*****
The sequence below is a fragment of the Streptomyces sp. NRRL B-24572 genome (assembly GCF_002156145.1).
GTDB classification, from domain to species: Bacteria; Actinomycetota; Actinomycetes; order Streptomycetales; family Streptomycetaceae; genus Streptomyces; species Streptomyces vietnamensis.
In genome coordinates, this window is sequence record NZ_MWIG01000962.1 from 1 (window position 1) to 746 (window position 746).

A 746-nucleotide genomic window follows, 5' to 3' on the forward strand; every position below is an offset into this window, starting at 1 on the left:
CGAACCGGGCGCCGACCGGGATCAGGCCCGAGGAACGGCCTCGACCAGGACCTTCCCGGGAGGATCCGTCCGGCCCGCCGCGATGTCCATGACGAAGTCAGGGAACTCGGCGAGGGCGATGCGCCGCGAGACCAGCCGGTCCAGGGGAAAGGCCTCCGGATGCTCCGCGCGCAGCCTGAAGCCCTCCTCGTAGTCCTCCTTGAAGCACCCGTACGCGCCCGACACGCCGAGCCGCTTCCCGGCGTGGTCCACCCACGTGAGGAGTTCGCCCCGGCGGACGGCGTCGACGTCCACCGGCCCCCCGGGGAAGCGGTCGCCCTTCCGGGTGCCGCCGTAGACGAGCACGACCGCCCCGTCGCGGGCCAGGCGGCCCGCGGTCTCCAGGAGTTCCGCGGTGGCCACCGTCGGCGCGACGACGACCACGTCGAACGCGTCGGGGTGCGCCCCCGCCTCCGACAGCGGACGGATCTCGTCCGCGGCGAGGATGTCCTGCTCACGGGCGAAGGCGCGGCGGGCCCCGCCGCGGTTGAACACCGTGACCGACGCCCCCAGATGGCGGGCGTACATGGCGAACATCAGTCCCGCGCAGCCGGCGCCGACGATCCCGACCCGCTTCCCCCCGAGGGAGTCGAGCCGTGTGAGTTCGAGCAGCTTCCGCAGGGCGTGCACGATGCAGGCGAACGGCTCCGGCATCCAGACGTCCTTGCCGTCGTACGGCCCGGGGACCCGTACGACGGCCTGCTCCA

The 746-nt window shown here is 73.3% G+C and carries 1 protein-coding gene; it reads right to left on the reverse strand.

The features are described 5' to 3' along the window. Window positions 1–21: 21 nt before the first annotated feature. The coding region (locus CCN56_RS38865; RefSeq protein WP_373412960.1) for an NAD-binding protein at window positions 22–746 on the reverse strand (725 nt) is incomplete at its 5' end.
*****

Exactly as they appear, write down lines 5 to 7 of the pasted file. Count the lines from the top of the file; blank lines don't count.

CGAACCGGGCGCCGACCGGGATCAGGCCCGAGGAACGGCCTCGACCAGGACCTTCCCGGGAGGATCCGTCCGGCCCGCCGCGATGTCCATGACGAAGTCAGGGAACTCGGCGAGGGCGATGCGCCGCGAGACCAGCCGGTCCAGGGGAAAGGCCTCCGGATGCTCCGCGCGCAGCCTGAAGCCCTCCTCGTAGTCCTCCTTGAAGCACCCGTACGCGCCCGACACGCCGAGCCGCTTCCCGGCGTGGTCCACCCACGTGAGGAGTTCGCCCCGGCGGACGGCGTCGACGTCCACCGGCCCCCCGGGGAAGCGGTCGCCCTTCCGGGTGCCGCCGTAGACGAGCACGACCGCCCCGTCGCGGGCCAGGCGGCCCGCGGTCTCCAGGAGTTCCGCGGTGGCCACCGTCGGCGCGACGACGACCACGTCGAACGCGTCGGGGTGCGCCCCCGCCTCCGACAGCGGACGGATCTCGTCCGCGGCGAGGATGTCCTGCTCACGGGCGAAGGCGCGGCGGGCCCCGCCGCGGTTGAACACCGTGACCGACGCCCCCAGATGGCGGGCGTACATGGCGAACATCAGTCCCGCGCAGCCGGCGCCGACGATCCCGACCCGCTTCCCCCCGAGGGAGTCGAGCCGTGTGAGTTCGAGCAGCTTCCGCAGGGCGTGCACGATGCAGGCGAACGGCTCCGGCATCCAGACGTCCTTGCCGTCGTACGGCCCGGGGACCCGTACGACGGCCTGCTCCA

The 746-nt window shown here is 73.3% G+C and carries 1 protein-coding gene; it reads right to left on the reverse strand.

The features are described 5' to 3' along the window. Window positions 1–21: 21 nt before the first annotated feature. The coding region (locus CCN56_RS38865; RefSeq protein WP_373412960.1) for an NAD-binding protein at window positions 22–746 on the reverse strand (725 nt) is incomplete at its 5' end.